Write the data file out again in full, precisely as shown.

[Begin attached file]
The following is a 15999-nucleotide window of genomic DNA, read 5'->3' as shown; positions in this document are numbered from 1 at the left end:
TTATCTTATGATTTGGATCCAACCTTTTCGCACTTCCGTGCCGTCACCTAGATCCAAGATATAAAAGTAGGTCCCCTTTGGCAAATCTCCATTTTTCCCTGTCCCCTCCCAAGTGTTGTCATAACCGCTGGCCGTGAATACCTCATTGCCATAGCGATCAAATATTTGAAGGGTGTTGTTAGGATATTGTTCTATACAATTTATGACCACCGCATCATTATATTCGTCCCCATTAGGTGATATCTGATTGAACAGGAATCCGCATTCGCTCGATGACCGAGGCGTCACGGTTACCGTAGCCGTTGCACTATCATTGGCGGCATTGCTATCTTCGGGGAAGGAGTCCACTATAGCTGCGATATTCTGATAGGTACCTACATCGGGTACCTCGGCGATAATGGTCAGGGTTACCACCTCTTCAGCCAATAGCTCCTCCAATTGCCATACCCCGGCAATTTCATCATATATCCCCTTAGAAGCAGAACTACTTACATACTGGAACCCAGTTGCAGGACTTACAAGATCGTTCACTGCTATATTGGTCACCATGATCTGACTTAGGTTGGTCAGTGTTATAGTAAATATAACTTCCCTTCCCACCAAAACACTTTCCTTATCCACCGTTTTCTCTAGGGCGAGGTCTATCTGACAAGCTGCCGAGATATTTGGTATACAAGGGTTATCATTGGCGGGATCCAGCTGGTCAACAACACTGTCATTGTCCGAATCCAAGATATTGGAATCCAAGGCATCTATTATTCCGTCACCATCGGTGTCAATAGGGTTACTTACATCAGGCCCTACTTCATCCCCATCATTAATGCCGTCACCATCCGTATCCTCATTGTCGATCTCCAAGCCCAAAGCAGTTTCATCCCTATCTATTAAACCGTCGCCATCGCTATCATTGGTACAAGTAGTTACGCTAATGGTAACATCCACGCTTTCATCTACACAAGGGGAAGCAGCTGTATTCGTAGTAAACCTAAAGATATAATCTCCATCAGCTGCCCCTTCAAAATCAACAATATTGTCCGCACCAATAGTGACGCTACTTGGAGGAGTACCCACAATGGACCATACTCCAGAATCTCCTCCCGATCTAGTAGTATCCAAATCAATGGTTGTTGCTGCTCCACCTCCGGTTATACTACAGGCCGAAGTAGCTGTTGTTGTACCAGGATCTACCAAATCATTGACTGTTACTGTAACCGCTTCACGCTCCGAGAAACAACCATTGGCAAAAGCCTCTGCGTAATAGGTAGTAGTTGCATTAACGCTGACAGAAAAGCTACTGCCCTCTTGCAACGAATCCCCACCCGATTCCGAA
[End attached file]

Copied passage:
The following is a 15999-nucleotide window of genomic DNA, read 5'->3' as shown; positions in this document are numbered from 1 at the left end:
TTATCTTATGATTTGGATCCAACCTTTTCGCACTTCCGTGCCGTCACCTAGATCCAAGATATAAAAGTAGGTCCCCTTTGGCAAATCTCCATTTTTCCCTGTCCCCTCCCAAGTGTTGTCATAACCGCTGGCCGTGAATACCTCATTGCCATAGCGATCAAATATTTGAAGGGTGTTGTTAGGATATTGTTCTATACAATTTATGACCACCGCATCATTATATTCGTCCCCATTAGGTGATATCTGATTGAACAGGAATCCGCATTCGCTCGATGACCGAGGCGTCACGGTTACCGTAGCCGTTGCACTATCATTGGCGGCATTGCTATCTTCGGGGAAGGAGTCCACTATAGCTGCGATATTCTGATAGGTACCTACATCGGGTACCTCGGCGATAATGGTCAGGGTTACCACCTCTTCAGCCAATAGCTCCTCCAATTGCCATACCCCGGCAATTTCATCATATATCCCCTTAGAAGCAGAACTACTTACATACTGGAACCCAGTTGCAGGACTTACAAGATCGTTCACTGCTATATTGGTCACCATGATCTGACTTAGGTTGGTCAGTGTTATAGTAAATATAACTTCCCTTCCCACCAAAACACTTTCCTTATCCACCGTTTTCTCTAGGGCGAGGTCTATCTGACAAGCTGCCGAGATATTTGGTATACAAGGGTTATCATTGGCGGGATCCAGCTGGTCAACAACACTGTCATTGTCCGAATCCAAGATATTGGAATCCAAGGCATCTATTATTCCGTCACCATCGGTGTCAATAGGGTTACTTACATCAGGCCCTACTTCATCCCCATCATTAATGCCGTCACCATCCGTATCCTCATTGTCGATCTCCAAGCCCAAAGCAGTTTCATCCCTATCTATTAAACCGTCGCCATCGCTATCATTGGTACAAGTAGTTACGCTAATGGTAACATCCACGCTTTCATCTACACAAGGGGAAGCAGCTGTATTCGTAGTAAACCTAAAGATATAATCTCCATCAGCTGCCCCTTCAAAATCAACAATATTGTCCGCACCAATAGTGACGCTACTTGGAGGAGTACCCACAATGGACCATACTCCAGAATCTCCTCCCGATCTAGTAGTATCCAAATCAATGGTTGTTGCTGCTCCACCTCCGGTTATACTACAGGCCGAAGTAGCTGTTGTTGTACCAGGATCTACCAAATCATTGACTGTTACTGTAACCGCTTCACGCTCCGAGAAACAACCATTGGCAAAAGCCTCTGCGTAATAGGTAGTAGTTGCATTAACGCTGACAGAAAAGCTACTGCCCTCTTGCAACGAATCCCCACCCGATTCCGAA